The clinical course of the present case suggests some important clinical findings related to SM-NA: first, it is difficult to predict the occurrence of SM-NA; second, it is necessary to differentiate SM-NA from neuroleptic-induced extrapyramidal syndromes (EPS); and third, the bicycle-riding-like feature of myoclonic involuntary movement is a crucial symptom in the pathogenesis of the movement disorder.
As per our knowledge, there are no studies investigating the relationship between the history of NA and the occurrence of SM-NA. The clinical course described in the present case may be helpful in considering the prediction of SM-NA and indication of NA in patients with a history of SM-NA. The patient underwent spinal anesthesia on three separate occasions, with SM occurring only at the second occasion. According to previous case reports that recorded the patients’ past NA histories, some patients with SM-NA had previously undergone uneventful spinal anesthesia [2,3,4]. On the other hand, a case of repeated SM-NA was reported . Inductive reasoning of the present and previous cases provides three clinical arguments useful for anesthetic practice: first, a history of uneventful spinal anesthesia does not guarantee a normal SM-NA-free recovery; second, patients with a history of SM-NA may be free from spinal myoclonus at the next NA; and third, it is unknown whether a history of SM-NA is a risk factor for repeated SM-NA. In our opinion, it is difficult to predict the occurrence of SM-NA and a history of SM-NA may not be contraindicative for repeated NA.
For the SM-NA diagnosis in the present case, it was important to differentiate SM-NA from drug-induced involuntary movements. Droperidol is a butyrophenone neuroleptic drug with antiemetic effects, which possibly induces EPS even at a low dose . EPS caused by droperidol are typically classified into three types of involuntary movements: acute dystonia, parkinsonism, and akathisia. Acute dystonia includes muscle spasms in the tongue, face, neck, and back; parkinsonism includes bradykinesia, rigidity, and tremor; and akathisia includes motor restlessness . The signs of SM-NA are lightning-like muscle jerks often confined to the extremities [2,3,4,5,6], whereas EPS is characterized by sustained muscle contractions causing twisting-like abnormal movements and postures, which may affect the facial muscles and may be generalized, involving the trunk as well as limbs [8, 9]. Although it may be difficult to differentiate droperidol-induced EPS under NA from SM-NA, careful observation of the involuntary movement patterns may make it possible to make the distinction.
SM is classified into segmental and propriospinal types. Segmental SM typically originates within a few or several adjacent spinal segments of the spinal cord, whereas propriospinal myoclonus refers to myoclonic involuntary movements that involve muscles innervated by many different segments [1, 10]. In our patient, SM was initially mild and subsequently evolved to severe movements. In previous cases, mild SM initially developed and evolved to jerky movements in the bilateral lower extremities [4, 5]. In severe cases, the SM increased at a frequency of more than 20 times per minute [2, 6] and evolved largely as dancing-like movements  or bicycle-riding-like movements, similar to that seen in the present patient. SM that resembles bicycle-riding-like involuntary movements seems to be a crucial symptom referred to as a severe form of SM-NA. In the present case, myoclonic involuntary movements occurred only in the lower extremities, suggesting the presence of segmental SM.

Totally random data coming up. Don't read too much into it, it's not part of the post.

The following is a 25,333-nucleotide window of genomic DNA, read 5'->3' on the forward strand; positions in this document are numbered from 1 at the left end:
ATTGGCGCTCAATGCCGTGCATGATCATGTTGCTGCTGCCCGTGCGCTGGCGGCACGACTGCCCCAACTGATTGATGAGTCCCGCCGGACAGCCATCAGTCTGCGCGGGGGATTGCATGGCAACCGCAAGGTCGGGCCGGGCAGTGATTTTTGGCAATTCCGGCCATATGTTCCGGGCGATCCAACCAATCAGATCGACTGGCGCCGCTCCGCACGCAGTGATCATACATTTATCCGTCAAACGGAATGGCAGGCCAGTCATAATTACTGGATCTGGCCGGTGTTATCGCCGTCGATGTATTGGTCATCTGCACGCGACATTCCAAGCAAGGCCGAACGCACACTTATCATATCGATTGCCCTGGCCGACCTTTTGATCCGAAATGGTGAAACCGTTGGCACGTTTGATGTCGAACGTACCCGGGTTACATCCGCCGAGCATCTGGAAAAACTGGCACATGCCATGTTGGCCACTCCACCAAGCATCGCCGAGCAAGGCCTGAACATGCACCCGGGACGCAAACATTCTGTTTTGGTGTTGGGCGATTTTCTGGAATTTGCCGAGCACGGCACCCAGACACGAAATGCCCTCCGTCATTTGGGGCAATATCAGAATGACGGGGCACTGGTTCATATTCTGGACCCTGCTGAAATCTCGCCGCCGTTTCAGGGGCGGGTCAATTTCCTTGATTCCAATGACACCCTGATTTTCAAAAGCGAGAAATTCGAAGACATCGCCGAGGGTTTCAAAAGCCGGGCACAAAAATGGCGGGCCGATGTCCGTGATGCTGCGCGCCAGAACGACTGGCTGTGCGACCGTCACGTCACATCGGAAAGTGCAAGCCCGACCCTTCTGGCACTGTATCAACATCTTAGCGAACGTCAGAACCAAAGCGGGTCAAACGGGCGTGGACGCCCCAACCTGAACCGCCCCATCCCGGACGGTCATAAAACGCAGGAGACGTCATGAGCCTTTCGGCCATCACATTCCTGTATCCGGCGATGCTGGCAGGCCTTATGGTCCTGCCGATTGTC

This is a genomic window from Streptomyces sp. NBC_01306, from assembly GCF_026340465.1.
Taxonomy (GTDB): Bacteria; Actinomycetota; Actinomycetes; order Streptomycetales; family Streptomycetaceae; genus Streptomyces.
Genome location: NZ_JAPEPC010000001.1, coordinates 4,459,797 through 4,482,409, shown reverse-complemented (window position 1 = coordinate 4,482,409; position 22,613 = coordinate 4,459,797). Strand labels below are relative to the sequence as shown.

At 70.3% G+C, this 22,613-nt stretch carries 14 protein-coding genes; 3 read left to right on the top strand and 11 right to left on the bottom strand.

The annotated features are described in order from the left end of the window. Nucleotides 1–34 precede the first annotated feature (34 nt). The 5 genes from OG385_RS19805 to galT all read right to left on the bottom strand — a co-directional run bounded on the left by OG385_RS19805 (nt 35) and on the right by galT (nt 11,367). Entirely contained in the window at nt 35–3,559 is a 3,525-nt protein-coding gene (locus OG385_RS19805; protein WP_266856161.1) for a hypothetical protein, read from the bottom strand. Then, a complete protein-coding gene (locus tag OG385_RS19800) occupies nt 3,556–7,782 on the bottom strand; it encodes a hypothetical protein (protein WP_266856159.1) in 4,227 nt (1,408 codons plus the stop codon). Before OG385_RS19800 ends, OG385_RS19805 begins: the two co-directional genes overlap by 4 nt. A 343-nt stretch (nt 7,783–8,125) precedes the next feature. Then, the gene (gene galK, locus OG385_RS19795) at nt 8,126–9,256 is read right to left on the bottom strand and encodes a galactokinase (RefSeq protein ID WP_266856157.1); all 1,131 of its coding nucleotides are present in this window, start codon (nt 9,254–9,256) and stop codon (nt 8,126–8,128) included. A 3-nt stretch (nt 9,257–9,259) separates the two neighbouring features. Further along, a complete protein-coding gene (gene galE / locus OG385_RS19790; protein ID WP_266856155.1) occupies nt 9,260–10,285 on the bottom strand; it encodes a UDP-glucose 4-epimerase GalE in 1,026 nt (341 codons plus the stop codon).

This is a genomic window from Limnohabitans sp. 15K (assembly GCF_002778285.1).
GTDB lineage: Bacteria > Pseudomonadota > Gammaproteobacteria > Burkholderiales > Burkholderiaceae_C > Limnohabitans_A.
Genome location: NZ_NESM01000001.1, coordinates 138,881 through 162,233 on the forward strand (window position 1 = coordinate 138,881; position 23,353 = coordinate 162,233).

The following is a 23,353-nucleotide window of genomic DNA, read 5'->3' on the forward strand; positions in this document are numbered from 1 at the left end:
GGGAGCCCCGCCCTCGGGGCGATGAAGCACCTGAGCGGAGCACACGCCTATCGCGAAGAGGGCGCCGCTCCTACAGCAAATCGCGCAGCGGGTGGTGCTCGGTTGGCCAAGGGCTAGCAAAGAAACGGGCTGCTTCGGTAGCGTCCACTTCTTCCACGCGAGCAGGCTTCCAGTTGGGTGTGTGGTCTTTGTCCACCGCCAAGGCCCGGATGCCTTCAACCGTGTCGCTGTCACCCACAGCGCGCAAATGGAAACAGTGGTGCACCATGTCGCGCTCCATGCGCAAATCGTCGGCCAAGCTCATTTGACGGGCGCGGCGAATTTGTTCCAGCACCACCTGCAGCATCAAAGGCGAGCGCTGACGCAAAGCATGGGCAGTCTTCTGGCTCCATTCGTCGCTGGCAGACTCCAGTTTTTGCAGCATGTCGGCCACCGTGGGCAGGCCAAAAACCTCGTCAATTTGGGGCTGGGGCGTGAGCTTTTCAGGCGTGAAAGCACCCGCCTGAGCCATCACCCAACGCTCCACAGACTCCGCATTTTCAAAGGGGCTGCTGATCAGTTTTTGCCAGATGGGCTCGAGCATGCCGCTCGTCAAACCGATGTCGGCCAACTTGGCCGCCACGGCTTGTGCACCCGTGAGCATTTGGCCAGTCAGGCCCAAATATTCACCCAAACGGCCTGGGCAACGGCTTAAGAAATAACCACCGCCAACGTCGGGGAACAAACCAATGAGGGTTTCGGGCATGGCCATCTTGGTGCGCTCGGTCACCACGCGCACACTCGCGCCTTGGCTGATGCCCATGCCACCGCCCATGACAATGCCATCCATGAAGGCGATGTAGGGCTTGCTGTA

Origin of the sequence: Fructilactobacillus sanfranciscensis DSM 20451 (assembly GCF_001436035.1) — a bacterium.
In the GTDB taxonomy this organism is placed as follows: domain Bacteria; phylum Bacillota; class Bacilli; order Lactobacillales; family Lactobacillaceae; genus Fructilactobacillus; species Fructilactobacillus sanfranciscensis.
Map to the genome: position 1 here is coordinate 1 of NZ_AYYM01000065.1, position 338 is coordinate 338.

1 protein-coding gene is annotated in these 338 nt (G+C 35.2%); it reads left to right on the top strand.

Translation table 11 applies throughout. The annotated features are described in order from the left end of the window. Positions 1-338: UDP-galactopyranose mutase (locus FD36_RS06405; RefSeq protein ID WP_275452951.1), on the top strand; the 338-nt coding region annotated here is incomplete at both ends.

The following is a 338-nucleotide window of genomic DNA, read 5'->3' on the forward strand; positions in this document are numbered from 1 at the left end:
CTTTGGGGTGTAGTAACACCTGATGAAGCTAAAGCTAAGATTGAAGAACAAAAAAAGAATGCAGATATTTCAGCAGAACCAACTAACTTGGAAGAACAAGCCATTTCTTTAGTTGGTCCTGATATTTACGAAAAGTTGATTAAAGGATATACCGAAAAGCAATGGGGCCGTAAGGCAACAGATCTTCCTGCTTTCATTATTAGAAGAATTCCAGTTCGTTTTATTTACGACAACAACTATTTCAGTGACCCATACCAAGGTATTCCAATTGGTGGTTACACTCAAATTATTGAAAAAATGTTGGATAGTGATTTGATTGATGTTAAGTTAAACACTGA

The present patient underwent spinal anesthesia on three separate occasions from which SM-NA occurred only at the second occasion. To our knowledge, no studies report the sporadic occurrence of SM-NA as described in the present case. SM-NA is a complication presumed to originate from the lumbar spinal cord involved with local anesthetic effects, which should be differentiated from drug-induced EPS. In this patient, midazolam was administrated during surgery. Some reports have suggested that the antiepileptic drug benzodiazepines may be useful in treating patients with SM-NA [10, 11]; however, a preceding administration of midazolam may contribute to few prophylactic effects for SM-NA. SM-NA sometimes presents in a severe form, which can cause unexpected perioperative complications. The clinical course of the present patient may be helpful in considering NA indications in patients with a history of SM.
We encountered a patient who developed SM following spinal anesthesia during the postoperative course of CS. The movements were considered SM-NA rather than droperidol-induced EPS. The myoclonus gradually decreased without treatments. SM-NA can occur unexpectedly in patients without underlying diseases, and its occurrence is difficult to predict from NA history. Therefore, it is important to remember that SM is a potential complication following NA.